The SolarWinds supply chain compromise and the recently announced exploitation of vulnerabilities in Microsoft Exchange have lent even more urgency to the Department of Homeland Security’s “urgent improvements across four areas of strategic growth,” Cybersecurity and Infrastructure Security Agency Acting Director Brandon Wales said.
Wales told the Senate Homeland Security and Governmental Affairs Committee last week that “while these lines of effort are in response to this intrusion, they form the framework around which we think about our response to any cyber incident.”
“First, we must increase CISA’s visibility into cybersecurity risks across the federal civilian executive branch and, where feasible, across nonfederal entities,” he said. “Second, we must expand CISA’s incident response capacity. Third, we must improve our ability to analyze large volumes of cybersecurity information in order to rapidly identify emerging risks and direct timely mitigation. And fourth, we must drive adoption of defensible network architectures, including by progressing toward zero trust environments.”
Wales called cybersecurity investments in the American Rescue Act, including an extra $650 million for CISA, “an important down payment on the cybersecurity capabilities,” but “we are not stopping there.”
“We are still responding aggressively to this campaign,” he said, touting the rollout of a new website that “consolidates information and resources on best practices for remediating compromised systems and preparing federal departments and agencies for long-term actions to build more secure resilient networks” and last week’s provision to compromised federal agencies “detailed guidance on evicting the adversary from networks.”
“We also released the CISA Hunt and Incident Response Program, or CHIRP, a multifunction forensic scanning tool to assist network defenders with detecting threat actor activity on vulnerable SolarWinds devices.”
Wales said the SolarWinds and Microsoft Exchange incidents “highlight the lengths to which sophisticated adversaries will go to compromise our networks.”
“They will use never-seen-before tradecraft, exquisite techniques and zero-day vulnerabilities to defeat our current cybersecurity architecture. Knowing that, we must raise our game,” he said. “We need modern cybersecurity governance and capabilities. We need cybersecurity tools and services that provide us a better chance of detecting the most sophisticated attacks. And we need to rethink our approach to managing cyber security not only across the federal civilian executive branch agencies, but also across our most critical infrastructure.”
FBI Cyber Readiness, Outreach, and Intelligence Branch Deputy Assistant Director Tonya Ugoretz said the incidents “underscore the essential value of using law enforcement authorities, voluntary sharing by third parties, and victim cooperation.”
“Our pre-established relationships with the public and private sectors throughout the country are critical to identifying the threat, understanding its scope, and investigating its origin in order to protect others. And this sharing and collaboration across agencies does not just happen at the moment of an incident but requires trust-based relationships built over time,” Ugoretz said.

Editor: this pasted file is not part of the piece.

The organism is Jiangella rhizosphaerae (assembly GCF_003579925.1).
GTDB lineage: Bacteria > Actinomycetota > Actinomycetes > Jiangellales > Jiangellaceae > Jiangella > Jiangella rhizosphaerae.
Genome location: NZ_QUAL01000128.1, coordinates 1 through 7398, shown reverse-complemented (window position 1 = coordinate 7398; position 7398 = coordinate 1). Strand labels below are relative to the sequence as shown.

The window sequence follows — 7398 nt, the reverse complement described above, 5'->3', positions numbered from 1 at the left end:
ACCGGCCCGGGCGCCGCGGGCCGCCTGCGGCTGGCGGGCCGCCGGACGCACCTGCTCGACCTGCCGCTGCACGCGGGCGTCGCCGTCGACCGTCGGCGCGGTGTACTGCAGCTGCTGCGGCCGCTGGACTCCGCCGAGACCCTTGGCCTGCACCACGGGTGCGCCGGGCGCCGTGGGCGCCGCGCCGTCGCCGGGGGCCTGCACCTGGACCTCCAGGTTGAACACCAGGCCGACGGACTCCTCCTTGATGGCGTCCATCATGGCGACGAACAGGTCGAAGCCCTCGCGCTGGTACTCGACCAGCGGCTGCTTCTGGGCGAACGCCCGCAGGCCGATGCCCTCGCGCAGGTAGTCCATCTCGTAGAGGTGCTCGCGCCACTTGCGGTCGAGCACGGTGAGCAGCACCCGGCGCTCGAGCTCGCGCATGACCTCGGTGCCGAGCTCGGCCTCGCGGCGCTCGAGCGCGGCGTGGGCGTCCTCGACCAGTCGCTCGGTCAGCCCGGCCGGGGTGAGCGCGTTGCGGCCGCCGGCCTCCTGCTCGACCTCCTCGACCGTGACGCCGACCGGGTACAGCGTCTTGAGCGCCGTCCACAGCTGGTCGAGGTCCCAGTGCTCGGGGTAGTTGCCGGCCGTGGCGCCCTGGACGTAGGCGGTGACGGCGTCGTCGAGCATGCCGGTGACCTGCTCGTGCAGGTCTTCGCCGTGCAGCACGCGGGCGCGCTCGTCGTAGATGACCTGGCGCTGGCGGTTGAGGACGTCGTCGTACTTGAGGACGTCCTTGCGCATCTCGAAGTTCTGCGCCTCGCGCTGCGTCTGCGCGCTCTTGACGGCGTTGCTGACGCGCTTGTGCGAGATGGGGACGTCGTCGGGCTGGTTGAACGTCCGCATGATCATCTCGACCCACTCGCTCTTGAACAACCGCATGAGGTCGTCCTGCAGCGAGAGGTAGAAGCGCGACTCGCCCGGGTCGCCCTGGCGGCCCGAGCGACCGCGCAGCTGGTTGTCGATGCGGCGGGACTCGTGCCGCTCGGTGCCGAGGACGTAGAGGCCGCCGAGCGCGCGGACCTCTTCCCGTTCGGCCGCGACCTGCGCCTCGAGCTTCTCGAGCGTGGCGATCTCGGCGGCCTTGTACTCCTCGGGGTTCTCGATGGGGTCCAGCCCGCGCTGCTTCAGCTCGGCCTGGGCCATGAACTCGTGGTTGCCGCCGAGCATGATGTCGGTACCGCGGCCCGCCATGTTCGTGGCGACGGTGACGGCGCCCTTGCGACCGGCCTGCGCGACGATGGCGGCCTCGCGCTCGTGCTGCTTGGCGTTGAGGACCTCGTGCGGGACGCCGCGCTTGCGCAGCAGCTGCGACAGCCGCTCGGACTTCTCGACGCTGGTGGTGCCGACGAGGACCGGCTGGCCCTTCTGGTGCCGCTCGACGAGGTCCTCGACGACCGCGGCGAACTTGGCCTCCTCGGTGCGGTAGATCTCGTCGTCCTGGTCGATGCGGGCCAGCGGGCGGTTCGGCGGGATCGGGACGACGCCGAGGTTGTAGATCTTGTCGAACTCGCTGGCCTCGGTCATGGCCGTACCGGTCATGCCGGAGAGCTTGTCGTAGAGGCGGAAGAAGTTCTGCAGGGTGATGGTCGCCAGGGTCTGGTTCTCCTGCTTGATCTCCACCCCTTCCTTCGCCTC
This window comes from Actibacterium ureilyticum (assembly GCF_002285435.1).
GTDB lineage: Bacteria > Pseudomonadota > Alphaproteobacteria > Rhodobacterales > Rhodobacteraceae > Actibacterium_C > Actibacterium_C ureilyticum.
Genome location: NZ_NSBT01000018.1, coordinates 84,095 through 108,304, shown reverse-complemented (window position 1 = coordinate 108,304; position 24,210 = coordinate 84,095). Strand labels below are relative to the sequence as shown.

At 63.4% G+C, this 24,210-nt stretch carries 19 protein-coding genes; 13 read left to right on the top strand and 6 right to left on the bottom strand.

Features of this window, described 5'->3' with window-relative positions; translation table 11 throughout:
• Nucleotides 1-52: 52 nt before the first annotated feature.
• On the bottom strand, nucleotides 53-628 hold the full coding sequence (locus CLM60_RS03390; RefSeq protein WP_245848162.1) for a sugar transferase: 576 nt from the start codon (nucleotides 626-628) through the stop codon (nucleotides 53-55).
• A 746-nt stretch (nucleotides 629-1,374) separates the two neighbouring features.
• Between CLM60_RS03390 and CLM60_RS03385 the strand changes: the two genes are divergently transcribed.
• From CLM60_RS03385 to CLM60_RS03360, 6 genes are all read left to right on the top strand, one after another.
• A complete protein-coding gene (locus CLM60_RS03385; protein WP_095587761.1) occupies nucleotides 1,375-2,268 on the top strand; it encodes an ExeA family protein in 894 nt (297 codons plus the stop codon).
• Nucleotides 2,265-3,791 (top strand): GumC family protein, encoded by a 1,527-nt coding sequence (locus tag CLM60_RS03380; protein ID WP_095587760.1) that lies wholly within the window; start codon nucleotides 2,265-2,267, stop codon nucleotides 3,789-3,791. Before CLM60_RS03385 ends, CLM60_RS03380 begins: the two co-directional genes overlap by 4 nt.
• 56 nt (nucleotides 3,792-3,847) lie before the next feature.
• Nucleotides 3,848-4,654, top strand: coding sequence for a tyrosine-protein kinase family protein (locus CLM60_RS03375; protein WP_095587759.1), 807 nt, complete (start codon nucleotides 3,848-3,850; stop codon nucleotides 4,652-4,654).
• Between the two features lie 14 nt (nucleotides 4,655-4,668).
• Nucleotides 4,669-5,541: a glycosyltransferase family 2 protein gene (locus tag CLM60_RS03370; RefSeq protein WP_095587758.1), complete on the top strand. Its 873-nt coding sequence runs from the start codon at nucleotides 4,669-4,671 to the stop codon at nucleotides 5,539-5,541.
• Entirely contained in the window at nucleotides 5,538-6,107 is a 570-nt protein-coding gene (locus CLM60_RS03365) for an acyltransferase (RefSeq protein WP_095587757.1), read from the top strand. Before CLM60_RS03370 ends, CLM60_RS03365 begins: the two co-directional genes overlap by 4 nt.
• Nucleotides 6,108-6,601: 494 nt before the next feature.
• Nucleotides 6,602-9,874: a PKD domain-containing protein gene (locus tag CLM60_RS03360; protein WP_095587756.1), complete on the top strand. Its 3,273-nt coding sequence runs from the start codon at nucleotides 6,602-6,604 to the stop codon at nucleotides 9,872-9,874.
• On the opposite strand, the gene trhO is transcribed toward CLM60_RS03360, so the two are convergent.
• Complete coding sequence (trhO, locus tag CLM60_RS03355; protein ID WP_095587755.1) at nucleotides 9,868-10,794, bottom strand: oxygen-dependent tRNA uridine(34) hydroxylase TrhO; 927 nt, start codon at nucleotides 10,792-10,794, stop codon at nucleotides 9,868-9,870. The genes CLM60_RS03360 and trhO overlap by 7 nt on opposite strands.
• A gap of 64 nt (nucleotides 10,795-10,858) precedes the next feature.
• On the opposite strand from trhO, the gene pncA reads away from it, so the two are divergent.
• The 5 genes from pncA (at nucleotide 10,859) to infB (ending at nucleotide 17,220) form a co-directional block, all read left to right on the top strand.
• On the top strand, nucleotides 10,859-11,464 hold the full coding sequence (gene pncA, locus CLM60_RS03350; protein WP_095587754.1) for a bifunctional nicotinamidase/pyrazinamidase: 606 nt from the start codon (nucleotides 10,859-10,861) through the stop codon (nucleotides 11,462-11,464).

“By leaning into those partnerships, all of us together who are combating malicious cyber activity become stronger when we weaken the perpetrators together,” she added. “In that vein, I want to say that I truly appreciate the proactive cooperation of the private sector in this incident, and all the victims who have come forward… these incidents drive home what we already know, that only a whole-of-society approach will be effective against these threats.”
Chris DeRusha, the federal chief information security officer at the Office of Management and Budget, told senators that “we’re at a crossroads for our nation’s cybersecurity.”
“At OMB, we’re also working to ensure that agency budgets are aligned to immediate response needs to the SolarWinds incident, while identifying opportunities to harden IT against future attacks. We fully acknowledge that security is expensive when done properly, but it is even more costly when it is neglected,” he said. “In addition to funding, we must also invest in our IT workforce. Today, federal agencies struggle to attract competitive talent, keep pace with private sector pay and hire quickly enough to replace departing employees. This administration will rely on programs that work, such as the Scholarship for Service CyberCorps, which brings promising talent into government at the start of their careers. We’ll also continue to grow the U.S. Digital Service and Technology Transformation Service at GSA.”
DeRusha stressed that “to maintain our defense in the long run, we must direct resources where they are most needed across government.”
“The cybersecurity funding in the American Rescue Plan is extremely important, but it is just a down payment,” he said. “We have decades of technical debt to pay off, and the pace of modernization must accelerate.”
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